This egg will remain in the incubator until the chick is ready to pip, or begin the hatching process. It is customary that condor eggs are removed from the nest and placed in the incubator so staff can monitor the development of the egg, and an artificial one is put in the nest in its place. Once the chick is ready to pip, which happens about 55 days after being laid, animal care staff will carefully remove the artificial egg and replace it with the fertile egg. By making this switch, it provides the parents with the opportunity to assist with the hatching of their chick and they can then attend to their chick.

In the 1980s, there were only 22 condors left in the world. The Safari Park has now hatched 185 chicks and released more than 80 birds into the wild. Currently, there are more than 400 condors, more than half of which are flying free in California, Arizona and Baja California, Mexico.

Bringing species back from the brink of extinction is the goal of San Diego Zoo Global. As a leader in conservation, the work of San Diego Zoo Global includes onsite wildlife conservation efforts (representing both plants and animals) at the San Diego Zoo, the San Diego Zoo Safari Park, and San Diego Zoo Institute for Conservation Research, as well as international field programs on six continents. The work of these entities is inspiring children through the San Diego Zoo Kids network, reaching out through the Internet and in children’s hospitals nationwide. The work of San Diego Zoo Global is made possible by the San Diego Zoo Global Wildlife Conservancy and is supported in part by the Foundation of San Diego Zoo Global.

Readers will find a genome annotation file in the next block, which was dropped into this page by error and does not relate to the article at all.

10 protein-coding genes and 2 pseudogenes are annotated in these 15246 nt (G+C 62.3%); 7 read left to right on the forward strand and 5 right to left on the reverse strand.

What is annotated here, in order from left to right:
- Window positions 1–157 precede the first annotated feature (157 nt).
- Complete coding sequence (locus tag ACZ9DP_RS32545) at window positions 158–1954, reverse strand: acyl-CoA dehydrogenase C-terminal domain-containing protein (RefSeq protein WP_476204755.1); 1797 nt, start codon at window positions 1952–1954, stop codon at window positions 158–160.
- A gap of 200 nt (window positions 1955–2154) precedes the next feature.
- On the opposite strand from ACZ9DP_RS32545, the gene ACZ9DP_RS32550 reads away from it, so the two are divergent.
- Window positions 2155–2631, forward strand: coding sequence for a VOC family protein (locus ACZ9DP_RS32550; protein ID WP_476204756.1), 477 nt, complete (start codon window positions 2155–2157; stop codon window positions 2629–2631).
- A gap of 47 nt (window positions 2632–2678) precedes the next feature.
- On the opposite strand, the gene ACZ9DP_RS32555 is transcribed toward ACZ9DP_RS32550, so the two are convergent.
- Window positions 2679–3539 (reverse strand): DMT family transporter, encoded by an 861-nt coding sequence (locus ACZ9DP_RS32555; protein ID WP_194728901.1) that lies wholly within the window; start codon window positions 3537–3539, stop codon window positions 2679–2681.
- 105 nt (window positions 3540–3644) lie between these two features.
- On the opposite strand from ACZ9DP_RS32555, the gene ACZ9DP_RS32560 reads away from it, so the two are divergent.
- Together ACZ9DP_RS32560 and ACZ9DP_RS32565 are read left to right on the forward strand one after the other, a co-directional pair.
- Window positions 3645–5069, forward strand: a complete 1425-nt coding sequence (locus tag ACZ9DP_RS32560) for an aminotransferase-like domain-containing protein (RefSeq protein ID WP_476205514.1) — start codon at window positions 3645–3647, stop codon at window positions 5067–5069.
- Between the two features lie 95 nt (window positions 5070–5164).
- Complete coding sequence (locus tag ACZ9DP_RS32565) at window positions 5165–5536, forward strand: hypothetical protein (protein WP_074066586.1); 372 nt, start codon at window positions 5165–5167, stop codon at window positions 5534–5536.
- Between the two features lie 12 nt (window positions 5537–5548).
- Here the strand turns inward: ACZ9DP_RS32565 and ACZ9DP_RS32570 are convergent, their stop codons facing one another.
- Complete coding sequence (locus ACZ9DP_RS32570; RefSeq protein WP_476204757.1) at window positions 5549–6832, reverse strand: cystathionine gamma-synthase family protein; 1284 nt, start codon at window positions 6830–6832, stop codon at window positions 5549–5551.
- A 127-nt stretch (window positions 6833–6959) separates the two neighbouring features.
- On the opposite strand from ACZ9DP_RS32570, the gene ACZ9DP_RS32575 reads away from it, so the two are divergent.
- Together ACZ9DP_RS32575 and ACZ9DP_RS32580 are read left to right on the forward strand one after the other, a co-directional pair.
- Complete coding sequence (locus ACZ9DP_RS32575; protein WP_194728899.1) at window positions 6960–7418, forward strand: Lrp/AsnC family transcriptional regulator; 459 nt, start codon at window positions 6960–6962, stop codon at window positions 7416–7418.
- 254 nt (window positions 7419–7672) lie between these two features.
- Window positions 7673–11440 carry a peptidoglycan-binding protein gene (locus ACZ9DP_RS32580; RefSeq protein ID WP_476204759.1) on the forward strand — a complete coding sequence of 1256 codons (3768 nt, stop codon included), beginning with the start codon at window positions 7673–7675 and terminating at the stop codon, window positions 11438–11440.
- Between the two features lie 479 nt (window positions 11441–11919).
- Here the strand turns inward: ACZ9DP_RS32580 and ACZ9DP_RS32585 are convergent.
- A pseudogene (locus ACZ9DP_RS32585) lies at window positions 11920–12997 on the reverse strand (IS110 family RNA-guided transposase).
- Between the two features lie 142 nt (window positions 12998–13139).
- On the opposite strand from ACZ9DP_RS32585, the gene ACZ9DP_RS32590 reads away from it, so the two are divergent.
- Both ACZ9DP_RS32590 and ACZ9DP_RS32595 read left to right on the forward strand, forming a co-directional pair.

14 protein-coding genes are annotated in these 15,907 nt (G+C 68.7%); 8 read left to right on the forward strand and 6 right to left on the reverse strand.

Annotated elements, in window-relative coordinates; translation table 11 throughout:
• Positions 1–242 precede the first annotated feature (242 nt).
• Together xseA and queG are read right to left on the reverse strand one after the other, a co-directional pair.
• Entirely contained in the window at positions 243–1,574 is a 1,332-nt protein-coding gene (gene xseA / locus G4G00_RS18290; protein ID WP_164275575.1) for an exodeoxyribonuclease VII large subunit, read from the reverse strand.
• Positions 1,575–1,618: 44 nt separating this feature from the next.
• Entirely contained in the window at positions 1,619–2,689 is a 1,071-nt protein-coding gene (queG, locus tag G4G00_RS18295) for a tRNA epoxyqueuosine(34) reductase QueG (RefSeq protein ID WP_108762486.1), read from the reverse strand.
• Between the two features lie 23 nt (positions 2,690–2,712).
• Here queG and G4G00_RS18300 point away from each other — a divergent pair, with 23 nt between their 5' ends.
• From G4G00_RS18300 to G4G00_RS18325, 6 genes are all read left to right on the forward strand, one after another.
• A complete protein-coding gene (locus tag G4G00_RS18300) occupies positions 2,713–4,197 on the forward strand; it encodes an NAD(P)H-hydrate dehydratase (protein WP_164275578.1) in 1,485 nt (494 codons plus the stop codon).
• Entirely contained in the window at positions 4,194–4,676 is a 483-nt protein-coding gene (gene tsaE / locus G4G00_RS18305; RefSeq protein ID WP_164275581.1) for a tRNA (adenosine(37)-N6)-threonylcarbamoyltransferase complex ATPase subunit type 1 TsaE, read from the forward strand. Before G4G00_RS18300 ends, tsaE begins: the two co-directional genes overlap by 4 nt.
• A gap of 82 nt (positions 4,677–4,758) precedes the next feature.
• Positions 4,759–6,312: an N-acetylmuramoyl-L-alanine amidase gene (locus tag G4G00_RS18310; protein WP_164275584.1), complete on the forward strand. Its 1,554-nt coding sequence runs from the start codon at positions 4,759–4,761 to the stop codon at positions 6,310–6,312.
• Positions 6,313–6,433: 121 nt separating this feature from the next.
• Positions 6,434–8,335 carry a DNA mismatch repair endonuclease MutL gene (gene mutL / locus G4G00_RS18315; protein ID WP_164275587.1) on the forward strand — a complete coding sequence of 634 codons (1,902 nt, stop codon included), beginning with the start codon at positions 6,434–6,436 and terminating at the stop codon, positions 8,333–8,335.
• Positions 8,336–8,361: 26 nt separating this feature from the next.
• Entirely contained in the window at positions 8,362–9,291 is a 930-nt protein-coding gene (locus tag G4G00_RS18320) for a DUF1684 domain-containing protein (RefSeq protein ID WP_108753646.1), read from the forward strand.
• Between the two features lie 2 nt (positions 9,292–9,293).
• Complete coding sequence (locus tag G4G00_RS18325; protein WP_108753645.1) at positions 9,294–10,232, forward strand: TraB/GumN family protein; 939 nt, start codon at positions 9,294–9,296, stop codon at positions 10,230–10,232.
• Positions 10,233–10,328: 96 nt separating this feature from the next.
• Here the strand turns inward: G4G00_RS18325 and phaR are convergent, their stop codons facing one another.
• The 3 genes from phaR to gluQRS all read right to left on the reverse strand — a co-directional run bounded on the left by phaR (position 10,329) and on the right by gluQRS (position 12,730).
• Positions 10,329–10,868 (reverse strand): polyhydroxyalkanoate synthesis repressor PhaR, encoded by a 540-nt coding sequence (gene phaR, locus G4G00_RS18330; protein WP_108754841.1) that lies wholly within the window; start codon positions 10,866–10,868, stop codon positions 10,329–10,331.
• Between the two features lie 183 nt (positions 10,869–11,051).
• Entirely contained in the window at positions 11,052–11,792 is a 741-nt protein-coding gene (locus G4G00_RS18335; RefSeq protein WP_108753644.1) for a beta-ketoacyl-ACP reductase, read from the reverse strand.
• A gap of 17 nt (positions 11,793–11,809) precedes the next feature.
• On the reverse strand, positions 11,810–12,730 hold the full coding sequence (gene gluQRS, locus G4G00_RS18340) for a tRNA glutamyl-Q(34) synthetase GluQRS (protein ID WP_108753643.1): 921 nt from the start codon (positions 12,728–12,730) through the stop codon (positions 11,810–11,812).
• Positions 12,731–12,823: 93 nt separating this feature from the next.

Photo taken on February 27, 2015, by Ken Bohn, San Diego Zoo Safari Park.

CONTACT: SAN DIEGO ZOO GLOBAL PUBLIC RELATIONS, 619-685-3291
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Strategy to Save Northern White Rhino Is Launched; New Genetic Technologies Offer Hope for Species